WASHINGTON, DC – The Subcommittee on Oversight and Investigations, today held a hearing continuing its review of the 340B drug pricing program.
The hearing follows #SubOversight’s July hearing regarding oversight challenges of the 340B drug pricing program. During that hearing, HHS’ Health Resources and Services Administration (HRSA) testified that they did not have the authority to track how a participating entity might manage their savings in order to improve patient care. As a result, data on program use is largely unavailable.
Citing HRSA’s comments, #SubOversight Vice Chairman Morgan Griffith (R-VA) highlighted the committee’s letters to a diverse group of entities in September.
“Over the past few months, we have heard from these entities and many others,” said Vice Chairman Griffith. “Some entities reached out to the committee on their own, very eager to share with us the great work they are doing with the program dollars. We’ve heard from rural entities that started delivery services to ensure that patients in remote areas are able to receive their medications, entities that pass savings directly to their patients using a cash card program, and entities that are using their savings to combat the opioid crisis, including by examining prescribing practices and providing behavioral health services to their communities.”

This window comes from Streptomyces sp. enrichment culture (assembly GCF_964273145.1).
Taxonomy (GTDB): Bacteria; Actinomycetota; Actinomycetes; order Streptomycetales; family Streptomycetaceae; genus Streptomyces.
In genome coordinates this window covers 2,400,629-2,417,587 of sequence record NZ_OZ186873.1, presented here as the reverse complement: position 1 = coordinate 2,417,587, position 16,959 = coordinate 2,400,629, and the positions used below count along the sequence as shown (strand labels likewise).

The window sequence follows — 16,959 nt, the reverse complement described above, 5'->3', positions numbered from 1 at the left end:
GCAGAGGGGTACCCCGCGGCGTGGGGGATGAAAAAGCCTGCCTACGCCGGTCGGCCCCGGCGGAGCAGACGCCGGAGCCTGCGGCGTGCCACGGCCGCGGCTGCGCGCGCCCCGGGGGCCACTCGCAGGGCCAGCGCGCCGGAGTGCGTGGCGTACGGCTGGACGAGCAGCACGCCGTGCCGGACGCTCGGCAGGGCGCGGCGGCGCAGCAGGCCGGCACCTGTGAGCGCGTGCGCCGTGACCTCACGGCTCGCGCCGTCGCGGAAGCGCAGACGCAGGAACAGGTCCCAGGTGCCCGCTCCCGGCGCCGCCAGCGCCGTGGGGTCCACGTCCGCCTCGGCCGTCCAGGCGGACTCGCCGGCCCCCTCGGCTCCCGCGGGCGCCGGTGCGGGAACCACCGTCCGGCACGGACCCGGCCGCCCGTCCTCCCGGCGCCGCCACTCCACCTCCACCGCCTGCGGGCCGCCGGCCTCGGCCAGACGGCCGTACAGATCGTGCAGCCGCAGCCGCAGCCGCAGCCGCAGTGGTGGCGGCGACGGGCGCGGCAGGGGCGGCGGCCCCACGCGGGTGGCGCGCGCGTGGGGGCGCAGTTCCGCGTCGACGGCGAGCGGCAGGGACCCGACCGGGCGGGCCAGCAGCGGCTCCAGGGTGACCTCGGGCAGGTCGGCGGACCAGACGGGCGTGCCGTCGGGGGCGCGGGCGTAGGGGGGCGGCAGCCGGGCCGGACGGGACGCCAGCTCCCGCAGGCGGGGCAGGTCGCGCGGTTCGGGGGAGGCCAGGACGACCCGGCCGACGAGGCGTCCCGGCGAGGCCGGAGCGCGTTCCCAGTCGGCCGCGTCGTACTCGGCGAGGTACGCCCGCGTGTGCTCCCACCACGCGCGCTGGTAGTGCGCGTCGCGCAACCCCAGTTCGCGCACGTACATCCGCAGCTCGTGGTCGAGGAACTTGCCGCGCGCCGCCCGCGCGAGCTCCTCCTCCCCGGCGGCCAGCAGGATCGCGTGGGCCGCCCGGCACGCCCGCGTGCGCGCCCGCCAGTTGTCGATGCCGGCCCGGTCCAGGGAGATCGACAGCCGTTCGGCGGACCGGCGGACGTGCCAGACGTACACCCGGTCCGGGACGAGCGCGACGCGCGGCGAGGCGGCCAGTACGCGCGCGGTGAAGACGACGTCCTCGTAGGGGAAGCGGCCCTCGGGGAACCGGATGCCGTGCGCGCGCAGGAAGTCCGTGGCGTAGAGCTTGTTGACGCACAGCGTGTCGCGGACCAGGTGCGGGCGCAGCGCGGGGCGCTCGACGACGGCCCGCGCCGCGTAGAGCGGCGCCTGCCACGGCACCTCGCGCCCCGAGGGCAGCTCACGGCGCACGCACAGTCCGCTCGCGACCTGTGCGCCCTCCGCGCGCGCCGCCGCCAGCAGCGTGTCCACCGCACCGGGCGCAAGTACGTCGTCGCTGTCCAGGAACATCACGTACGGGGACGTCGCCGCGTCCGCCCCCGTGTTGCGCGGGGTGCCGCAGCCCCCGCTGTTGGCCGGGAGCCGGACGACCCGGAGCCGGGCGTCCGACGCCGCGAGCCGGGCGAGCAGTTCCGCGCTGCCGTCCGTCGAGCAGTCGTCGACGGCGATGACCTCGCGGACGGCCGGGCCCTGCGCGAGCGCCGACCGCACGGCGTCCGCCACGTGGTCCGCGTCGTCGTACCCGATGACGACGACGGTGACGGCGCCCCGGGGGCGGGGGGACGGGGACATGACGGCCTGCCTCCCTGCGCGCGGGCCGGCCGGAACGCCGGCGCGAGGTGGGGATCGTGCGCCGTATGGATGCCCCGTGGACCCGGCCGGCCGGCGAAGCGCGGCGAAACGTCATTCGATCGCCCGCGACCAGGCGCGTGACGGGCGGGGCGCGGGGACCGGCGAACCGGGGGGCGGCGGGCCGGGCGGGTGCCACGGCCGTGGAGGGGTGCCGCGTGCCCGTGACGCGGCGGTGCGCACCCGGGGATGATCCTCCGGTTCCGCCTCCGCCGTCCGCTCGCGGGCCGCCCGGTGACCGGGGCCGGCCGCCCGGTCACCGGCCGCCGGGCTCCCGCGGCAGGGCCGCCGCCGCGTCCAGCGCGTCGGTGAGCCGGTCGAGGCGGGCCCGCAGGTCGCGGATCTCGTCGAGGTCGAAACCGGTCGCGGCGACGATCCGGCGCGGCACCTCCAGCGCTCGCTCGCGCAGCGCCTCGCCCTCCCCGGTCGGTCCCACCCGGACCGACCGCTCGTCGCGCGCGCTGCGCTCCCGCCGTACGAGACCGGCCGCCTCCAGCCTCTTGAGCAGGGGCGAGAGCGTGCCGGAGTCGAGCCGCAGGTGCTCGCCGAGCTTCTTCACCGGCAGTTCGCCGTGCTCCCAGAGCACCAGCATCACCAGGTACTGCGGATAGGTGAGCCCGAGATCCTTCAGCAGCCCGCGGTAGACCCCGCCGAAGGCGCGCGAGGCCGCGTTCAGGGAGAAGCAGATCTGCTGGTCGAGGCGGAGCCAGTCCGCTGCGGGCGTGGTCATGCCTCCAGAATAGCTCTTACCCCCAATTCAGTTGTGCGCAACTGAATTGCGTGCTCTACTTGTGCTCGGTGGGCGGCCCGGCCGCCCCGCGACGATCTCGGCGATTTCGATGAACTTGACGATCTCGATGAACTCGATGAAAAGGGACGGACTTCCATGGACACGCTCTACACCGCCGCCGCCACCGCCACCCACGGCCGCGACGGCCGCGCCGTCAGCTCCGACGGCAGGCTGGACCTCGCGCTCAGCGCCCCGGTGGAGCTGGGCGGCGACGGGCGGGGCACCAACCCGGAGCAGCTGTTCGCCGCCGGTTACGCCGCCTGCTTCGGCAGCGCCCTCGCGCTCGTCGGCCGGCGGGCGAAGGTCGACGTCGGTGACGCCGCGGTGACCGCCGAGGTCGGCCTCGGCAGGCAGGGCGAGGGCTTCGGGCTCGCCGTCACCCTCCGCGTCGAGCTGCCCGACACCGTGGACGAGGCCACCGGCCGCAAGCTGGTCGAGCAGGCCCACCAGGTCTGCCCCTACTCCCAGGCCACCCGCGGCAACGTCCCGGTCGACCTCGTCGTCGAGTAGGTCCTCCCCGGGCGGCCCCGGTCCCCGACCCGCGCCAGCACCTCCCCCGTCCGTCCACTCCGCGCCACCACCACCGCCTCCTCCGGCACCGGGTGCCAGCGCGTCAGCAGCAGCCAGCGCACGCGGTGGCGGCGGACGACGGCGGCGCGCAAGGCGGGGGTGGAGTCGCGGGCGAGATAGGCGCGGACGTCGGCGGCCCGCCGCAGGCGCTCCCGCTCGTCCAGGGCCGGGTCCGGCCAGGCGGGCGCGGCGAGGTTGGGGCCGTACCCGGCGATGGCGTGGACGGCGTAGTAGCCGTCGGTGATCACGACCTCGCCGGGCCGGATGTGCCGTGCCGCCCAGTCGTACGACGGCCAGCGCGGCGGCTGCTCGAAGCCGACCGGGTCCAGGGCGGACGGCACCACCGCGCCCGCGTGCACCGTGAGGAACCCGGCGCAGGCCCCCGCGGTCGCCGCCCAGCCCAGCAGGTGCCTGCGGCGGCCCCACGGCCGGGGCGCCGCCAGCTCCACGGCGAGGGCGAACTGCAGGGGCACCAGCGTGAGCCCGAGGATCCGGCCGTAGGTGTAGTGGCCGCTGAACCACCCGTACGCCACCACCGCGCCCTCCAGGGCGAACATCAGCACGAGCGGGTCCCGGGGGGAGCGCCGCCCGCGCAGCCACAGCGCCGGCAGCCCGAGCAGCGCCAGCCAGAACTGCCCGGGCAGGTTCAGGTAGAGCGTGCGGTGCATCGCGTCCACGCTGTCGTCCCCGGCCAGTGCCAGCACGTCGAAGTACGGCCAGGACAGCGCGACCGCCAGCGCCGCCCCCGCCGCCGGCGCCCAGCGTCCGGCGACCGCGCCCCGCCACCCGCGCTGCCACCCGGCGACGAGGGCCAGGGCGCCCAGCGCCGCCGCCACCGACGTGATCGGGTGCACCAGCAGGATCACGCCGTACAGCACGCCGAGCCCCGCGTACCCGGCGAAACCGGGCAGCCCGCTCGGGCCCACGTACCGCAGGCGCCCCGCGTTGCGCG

Vice Chairman Griffith noted reports that some of the program’s participating entities are not putting these critical dollars toward improving patient care, boosting important services, or helping reduce the cost of prescription drugs.
“The 340B program enables covered entities to do some real good in our communities: to extend care to underserved populations, to create programs that serve specific community needs, and to provide life-saving drugs at discounted prices to the populations that need them most. For some entities, this program is the difference in keeping their doors open or closing shop, which could result in a loss of care to vulnerable populations,” said Energy and Commerce Committee Chairman Greg Walden (R-OR). “…However, the lack of transparency requirements has resulted in inconsistent data and dueling reports from every side of the issue. …While I believe it is important that entities be able to share their work in a way that takes into account the specific needs of their communities, the inconsistencies here only further demonstrate that we need better data on this program.”
Dr. Ronald A. Paulus, President and CEO, Mission Health Systems, Inc., spoke to the importance of the program, saying, “…Maintaining the integrity of the mission critical 340B drug pricing program is absolutely vital in order for our population to receive the services they so desperately need.”
Ms. Sue Veer, President and CEO, Carolina Health Centers, Inc., testified about the additional requirements for participation in the program placed on grantees, saying, “The HRSA requirements with which we must comply are spelled out in a 92-page manual and are grouped into 18 major categories, including -but not limited to – clinical quality, governance structure, financial management and accountability, ensuring access, and collaboration with other local providers.”
For more information on today’s hearing, including a background memo, witness testimony, and archived webcast, click HERE.